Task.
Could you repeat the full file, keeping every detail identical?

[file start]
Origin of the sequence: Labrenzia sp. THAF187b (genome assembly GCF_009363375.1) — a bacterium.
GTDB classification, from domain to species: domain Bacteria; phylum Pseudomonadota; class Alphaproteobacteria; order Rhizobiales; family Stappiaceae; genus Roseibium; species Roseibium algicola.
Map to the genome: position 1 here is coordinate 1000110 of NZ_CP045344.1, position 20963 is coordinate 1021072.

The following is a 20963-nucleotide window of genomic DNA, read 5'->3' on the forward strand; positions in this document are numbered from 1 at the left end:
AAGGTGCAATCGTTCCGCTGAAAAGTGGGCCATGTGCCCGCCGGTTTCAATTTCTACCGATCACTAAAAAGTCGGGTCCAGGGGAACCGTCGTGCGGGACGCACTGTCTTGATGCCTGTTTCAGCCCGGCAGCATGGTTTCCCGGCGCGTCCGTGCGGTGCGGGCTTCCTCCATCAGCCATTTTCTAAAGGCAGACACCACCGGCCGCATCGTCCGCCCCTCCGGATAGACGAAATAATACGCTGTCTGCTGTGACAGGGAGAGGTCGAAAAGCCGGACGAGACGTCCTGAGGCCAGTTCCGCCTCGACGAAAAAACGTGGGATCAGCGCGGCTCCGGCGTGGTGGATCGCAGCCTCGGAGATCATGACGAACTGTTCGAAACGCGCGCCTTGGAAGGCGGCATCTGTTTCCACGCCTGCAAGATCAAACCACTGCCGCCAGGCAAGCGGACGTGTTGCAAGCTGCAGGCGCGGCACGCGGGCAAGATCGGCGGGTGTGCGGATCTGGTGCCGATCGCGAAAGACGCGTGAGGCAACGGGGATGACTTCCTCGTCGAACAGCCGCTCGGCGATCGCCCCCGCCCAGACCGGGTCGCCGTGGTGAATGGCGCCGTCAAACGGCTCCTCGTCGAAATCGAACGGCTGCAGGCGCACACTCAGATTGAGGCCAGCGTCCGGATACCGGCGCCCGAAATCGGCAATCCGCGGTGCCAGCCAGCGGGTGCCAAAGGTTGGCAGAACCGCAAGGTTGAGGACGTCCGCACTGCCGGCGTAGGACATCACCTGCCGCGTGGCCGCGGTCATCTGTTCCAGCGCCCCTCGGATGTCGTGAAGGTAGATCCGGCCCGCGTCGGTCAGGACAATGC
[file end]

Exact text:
Origin of the sequence: Labrenzia sp. THAF187b (genome assembly GCF_009363375.1) — a bacterium.
GTDB classification, from domain to species: domain Bacteria; phylum Pseudomonadota; class Alphaproteobacteria; order Rhizobiales; family Stappiaceae; genus Roseibium; species Roseibium algicola.
Map to the genome: position 1 here is coordinate 1000110 of NZ_CP045344.1, position 20963 is coordinate 1021072.

The following is a 20963-nucleotide window of genomic DNA, read 5'->3' on the forward strand; positions in this document are numbered from 1 at the left end:
AAGGTGCAATCGTTCCGCTGAAAAGTGGGCCATGTGCCCGCCGGTTTCAATTTCTACCGATCACTAAAAAGTCGGGTCCAGGGGAACCGTCGTGCGGGACGCACTGTCTTGATGCCTGTTTCAGCCCGGCAGCATGGTTTCCCGGCGCGTCCGTGCGGTGCGGGCTTCCTCCATCAGCCATTTTCTAAAGGCAGACACCACCGGCCGCATCGTCCGCCCCTCCGGATAGACGAAATAATACGCTGTCTGCTGTGACAGGGAGAGGTCGAAAAGCCGGACGAGACGTCCTGAGGCCAGTTCCGCCTCGACGAAAAAACGTGGGATCAGCGCGGCTCCGGCGTGGTGGATCGCAGCCTCGGAGATCATGACGAACTGTTCGAAACGCGCGCCTTGGAAGGCGGCATCTGTTTCCACGCCTGCAAGATCAAACCACTGCCGCCAGGCAAGCGGACGTGTTGCAAGCTGCAGGCGCGGCACGCGGGCAAGATCGGCGGGTGTGCGGATCTGGTGCCGATCGCGAAAGACGCGTGAGGCAACGGGGATGACTTCCTCGTCGAACAGCCGCTCGGCGATCGCCCCCGCCCAGACCGGGTCGCCGTGGTGAATGGCGCCGTCAAACGGCTCCTCGTCGAAATCGAACGGCTGCAGGCGCACACTCAGATTGAGGCCAGCGTCCGGATACCGGCGCCCGAAATCGGCAATCCGCGGTGCCAGCCAGCGGGTGCCAAAGGTTGGCAGAACCGCAAGGTTGAGGACGTCCGCACTGCCGGCGTAGGACATCACCTGCCGCGTGGCCGCGGTCATCTGTTCCAGCGCCCCTCGGATGTCGTGAAGGTAGATCCGGCCCGCGTCGGTCAGGACAATGC